Scientists unlock battery longevity secrets inspired by soap’s cleaning action

Researchers show that one of the most promising substances for designing longer lasting lithium batteries form micelle-like structures like they do in soap. Credit: Yue Qi

When it comes to finding the secret to batteries that last longer, scientists may have found an unlikely inspiration: the humble bar of soap.

Researchers from Brown University and Idaho National Laboratory have discovered that the way soap cleans might hold clues to creating batteries that not only store more energy but also last for more charges than ever before.

Here’s a fun fact about soap: when you wash your hands, tiny structures in the soap, called micelles, grab onto the oil and dirt, wrapping them up so they can be rinsed away with water.

Soap is like a mediator that brings together water and dirt, allowing them to mix and be washed off your skin.

This everyday act of handwashing has sparked an idea in the minds of battery engineers.

In a recent study, featured in the prestigious journal Nature Materials, they’ve looked at a similar kind of interaction within a new type of electrolyte—a key component in batteries, especially the kinds we want to use in lithium metal batteries.

These are the next big thing in battery tech because they have the potential to store way more energy than the lithium-ion batteries we use today.

The traditional electrolytes used in current batteries, which are like the liquid that carries charge back and forth, don’t work well with lithium metal.

They’re usually made up of salts dissolved in a liquid, and they don’t interact with lithium metal batteries the way we need them to.

To solve this, scientists have come up with a new mixture called localized high-concentration electrolytes.

These are crafted by mixing a lot of salt with a special liquid plus another ingredient called a diluent, which helps everything flow smoothly. This mixture is key because it lets electricity pass through the battery efficiently, which means more power and longer life.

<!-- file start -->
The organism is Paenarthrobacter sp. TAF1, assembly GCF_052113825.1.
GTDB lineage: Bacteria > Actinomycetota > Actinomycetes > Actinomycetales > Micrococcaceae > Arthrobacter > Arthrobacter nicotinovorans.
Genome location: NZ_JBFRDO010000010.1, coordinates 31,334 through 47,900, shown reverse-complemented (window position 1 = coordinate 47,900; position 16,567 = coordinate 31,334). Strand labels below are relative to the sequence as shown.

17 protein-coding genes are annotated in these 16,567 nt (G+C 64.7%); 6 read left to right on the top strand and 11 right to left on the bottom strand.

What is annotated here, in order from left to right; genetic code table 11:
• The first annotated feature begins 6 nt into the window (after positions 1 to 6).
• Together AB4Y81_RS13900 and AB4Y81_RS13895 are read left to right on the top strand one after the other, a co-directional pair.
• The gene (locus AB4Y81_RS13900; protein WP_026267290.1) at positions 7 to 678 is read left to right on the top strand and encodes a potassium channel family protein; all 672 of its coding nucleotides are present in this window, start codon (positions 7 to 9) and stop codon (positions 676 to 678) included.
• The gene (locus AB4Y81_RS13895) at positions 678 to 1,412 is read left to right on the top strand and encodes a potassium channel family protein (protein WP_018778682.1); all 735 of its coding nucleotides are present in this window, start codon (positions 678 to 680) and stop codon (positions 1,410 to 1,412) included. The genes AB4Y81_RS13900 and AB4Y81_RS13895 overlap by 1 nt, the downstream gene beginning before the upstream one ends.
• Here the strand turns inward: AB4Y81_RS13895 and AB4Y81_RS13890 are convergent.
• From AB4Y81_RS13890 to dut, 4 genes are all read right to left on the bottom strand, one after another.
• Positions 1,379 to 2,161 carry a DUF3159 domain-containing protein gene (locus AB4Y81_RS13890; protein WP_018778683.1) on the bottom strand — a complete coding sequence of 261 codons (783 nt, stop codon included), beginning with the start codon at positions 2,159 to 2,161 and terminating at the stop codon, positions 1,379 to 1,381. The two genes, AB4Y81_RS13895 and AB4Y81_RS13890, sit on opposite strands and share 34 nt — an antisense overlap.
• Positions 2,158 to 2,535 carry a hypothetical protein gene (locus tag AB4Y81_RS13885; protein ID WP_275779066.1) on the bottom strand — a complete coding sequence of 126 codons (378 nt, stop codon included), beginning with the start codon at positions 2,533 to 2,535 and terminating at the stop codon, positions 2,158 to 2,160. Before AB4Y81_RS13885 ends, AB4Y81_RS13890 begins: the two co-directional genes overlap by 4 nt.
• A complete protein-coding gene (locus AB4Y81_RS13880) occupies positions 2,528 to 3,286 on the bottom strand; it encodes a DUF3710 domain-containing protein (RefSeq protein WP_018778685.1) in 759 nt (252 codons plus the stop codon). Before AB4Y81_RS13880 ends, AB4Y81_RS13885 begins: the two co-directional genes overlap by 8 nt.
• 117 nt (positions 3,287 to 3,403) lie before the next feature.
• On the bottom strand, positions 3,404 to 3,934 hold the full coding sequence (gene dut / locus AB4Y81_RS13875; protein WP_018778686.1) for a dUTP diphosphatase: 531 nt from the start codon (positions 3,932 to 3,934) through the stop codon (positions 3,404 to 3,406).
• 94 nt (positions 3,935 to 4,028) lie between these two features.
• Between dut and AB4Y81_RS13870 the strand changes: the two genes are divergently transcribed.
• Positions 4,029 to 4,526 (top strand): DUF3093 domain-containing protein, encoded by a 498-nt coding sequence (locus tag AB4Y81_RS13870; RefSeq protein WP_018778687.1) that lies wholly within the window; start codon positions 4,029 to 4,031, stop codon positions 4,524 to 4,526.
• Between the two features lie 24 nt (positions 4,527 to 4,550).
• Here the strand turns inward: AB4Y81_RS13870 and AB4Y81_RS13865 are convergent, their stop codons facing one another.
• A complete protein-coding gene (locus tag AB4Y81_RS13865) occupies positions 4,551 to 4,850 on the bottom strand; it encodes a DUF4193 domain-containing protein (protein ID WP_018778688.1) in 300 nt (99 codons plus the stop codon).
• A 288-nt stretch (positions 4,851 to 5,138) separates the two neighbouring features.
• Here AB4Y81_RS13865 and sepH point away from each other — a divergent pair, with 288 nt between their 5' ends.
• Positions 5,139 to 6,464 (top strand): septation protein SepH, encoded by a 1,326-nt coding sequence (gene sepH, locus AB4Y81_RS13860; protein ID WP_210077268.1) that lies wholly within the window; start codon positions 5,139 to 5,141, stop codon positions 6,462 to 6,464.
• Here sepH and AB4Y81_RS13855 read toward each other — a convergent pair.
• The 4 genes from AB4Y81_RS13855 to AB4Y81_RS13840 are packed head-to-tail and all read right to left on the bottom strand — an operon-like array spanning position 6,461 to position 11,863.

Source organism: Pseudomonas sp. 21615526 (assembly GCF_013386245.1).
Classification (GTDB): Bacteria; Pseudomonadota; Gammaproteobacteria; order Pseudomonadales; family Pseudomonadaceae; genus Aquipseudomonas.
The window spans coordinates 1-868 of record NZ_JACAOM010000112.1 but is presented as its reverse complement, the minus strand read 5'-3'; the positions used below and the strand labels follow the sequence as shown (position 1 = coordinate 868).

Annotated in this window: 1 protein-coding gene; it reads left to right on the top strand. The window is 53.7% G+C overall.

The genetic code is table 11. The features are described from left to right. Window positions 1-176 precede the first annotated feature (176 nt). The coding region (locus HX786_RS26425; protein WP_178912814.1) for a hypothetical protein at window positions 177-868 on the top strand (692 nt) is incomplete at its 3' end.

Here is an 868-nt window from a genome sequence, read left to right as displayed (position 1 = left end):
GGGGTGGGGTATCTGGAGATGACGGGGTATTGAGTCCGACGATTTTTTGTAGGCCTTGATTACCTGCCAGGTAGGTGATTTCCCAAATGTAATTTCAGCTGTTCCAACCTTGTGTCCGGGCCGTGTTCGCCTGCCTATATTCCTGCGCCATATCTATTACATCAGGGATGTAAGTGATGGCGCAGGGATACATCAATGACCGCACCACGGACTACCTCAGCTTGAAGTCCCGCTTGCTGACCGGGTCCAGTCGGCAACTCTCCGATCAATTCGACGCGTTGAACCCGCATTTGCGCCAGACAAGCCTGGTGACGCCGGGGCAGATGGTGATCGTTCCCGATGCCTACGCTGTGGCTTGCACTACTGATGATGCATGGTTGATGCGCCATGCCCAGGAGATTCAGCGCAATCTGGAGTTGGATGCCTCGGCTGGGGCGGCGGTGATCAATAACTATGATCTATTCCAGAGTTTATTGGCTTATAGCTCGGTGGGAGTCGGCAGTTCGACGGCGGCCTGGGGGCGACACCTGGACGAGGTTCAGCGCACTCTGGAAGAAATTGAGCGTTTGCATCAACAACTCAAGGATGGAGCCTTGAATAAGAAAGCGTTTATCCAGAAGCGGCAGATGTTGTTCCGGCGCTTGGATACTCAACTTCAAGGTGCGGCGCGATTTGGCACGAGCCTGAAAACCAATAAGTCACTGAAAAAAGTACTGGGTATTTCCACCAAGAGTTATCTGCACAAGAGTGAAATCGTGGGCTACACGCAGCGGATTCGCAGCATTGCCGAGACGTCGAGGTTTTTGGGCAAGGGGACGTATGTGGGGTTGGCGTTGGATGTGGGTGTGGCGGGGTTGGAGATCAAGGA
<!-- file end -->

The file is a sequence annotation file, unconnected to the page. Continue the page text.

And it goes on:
The big breakthrough came when researchers understood that within these new electrolytes, there are tiny soap-like structures forming, similar to micelles.

In this microscopic world, the solvent (a part of the electrolyte mixture) acts like soap, connecting the salt and the diluent and wrapping them up.

This action, which had not been fully understood before, seems to be the reason why these new electrolytes are so promising for use in lithium metal batteries.

With this new understanding, the scientists can now figure out the best way to mix their ingredients. Getting the balance of salt, solvent, and diluent just right is crucial for making these new electrolytes work at their best.

The team at Idaho National Laboratory didn’t just stop at the theory. They put it into practice and, excitingly, found that it seems to hold up—they created batteries that keep going for longer. It’s like they found a recipe for battery success hidden within the workings of a bar of soap.

The researchers are thrilled by the potential of their discovery and are eager to see what new designs will emerge from their findings. But there’s still more work to do before they fully unlock the door to these super-powered batteries.

Professor Yue Qi from Brown’s School of Engineering summed it up nicely, expressing amazement at how a principle as familiar as soap’s cleaning mechanism could unlock such significant advances in battery technology.

Now, with a solid theory in hand, the team has a guide to creating the perfect electrolyte mix—a vital step toward the goal of batteries that could one day power a phone for a week or let an electric car drive for 500 miles without needing a charge.

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